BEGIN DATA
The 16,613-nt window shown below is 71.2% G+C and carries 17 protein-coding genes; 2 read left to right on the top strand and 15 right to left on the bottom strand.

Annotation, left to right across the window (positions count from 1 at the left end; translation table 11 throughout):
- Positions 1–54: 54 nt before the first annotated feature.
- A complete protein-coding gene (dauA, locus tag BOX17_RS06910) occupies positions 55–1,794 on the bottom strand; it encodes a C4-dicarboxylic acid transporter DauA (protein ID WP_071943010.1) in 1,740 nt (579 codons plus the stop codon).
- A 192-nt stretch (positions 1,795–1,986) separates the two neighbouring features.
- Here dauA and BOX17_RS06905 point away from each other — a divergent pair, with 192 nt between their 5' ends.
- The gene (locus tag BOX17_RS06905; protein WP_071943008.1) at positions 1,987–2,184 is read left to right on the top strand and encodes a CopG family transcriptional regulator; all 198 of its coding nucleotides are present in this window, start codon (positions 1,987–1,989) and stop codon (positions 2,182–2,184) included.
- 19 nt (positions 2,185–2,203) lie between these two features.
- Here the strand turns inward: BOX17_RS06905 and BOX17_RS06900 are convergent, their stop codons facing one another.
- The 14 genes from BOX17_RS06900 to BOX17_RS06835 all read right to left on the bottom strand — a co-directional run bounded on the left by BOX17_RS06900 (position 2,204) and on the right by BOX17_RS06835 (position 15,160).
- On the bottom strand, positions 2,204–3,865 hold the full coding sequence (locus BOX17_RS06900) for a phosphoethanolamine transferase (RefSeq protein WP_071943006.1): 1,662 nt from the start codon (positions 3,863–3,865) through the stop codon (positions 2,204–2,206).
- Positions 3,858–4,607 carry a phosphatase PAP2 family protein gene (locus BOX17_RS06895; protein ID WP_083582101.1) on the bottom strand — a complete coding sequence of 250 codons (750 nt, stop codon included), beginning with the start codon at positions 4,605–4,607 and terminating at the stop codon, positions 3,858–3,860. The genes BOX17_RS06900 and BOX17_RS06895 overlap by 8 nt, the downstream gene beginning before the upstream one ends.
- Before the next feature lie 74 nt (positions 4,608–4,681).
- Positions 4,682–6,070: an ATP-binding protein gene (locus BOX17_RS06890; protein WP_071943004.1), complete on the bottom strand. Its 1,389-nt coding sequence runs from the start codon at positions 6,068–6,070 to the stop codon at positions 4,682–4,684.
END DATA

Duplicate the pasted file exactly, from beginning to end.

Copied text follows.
The 16,613-nt window shown below is 71.2% G+C and carries 17 protein-coding genes; 2 read left to right on the top strand and 15 right to left on the bottom strand.

Annotation, left to right across the window (positions count from 1 at the left end; translation table 11 throughout):
- Positions 1–54: 54 nt before the first annotated feature.
- A complete protein-coding gene (dauA, locus tag BOX17_RS06910) occupies positions 55–1,794 on the bottom strand; it encodes a C4-dicarboxylic acid transporter DauA (protein ID WP_071943010.1) in 1,740 nt (579 codons plus the stop codon).
- A 192-nt stretch (positions 1,795–1,986) separates the two neighbouring features.
- Here dauA and BOX17_RS06905 point away from each other — a divergent pair, with 192 nt between their 5' ends.
- The gene (locus tag BOX17_RS06905; protein WP_071943008.1) at positions 1,987–2,184 is read left to right on the top strand and encodes a CopG family transcriptional regulator; all 198 of its coding nucleotides are present in this window, start codon (positions 1,987–1,989) and stop codon (positions 2,182–2,184) included.
- 19 nt (positions 2,185–2,203) lie between these two features.
- Here the strand turns inward: BOX17_RS06905 and BOX17_RS06900 are convergent, their stop codons facing one another.
- The 14 genes from BOX17_RS06900 to BOX17_RS06835 all read right to left on the bottom strand — a co-directional run bounded on the left by BOX17_RS06900 (position 2,204) and on the right by BOX17_RS06835 (position 15,160).
- On the bottom strand, positions 2,204–3,865 hold the full coding sequence (locus BOX17_RS06900) for a phosphoethanolamine transferase (RefSeq protein WP_071943006.1): 1,662 nt from the start codon (positions 3,863–3,865) through the stop codon (positions 2,204–2,206).
- Positions 3,858–4,607 carry a phosphatase PAP2 family protein gene (locus BOX17_RS06895; protein ID WP_083582101.1) on the bottom strand — a complete coding sequence of 250 codons (750 nt, stop codon included), beginning with the start codon at positions 4,605–4,607 and terminating at the stop codon, positions 3,858–3,860. The genes BOX17_RS06900 and BOX17_RS06895 overlap by 8 nt, the downstream gene beginning before the upstream one ends.
- Before the next feature lie 74 nt (positions 4,608–4,681).
- Positions 4,682–6,070: an ATP-binding protein gene (locus BOX17_RS06890; protein WP_071943004.1), complete on the bottom strand. Its 1,389-nt coding sequence runs from the start codon at positions 6,068–6,070 to the stop codon at positions 4,682–4,684.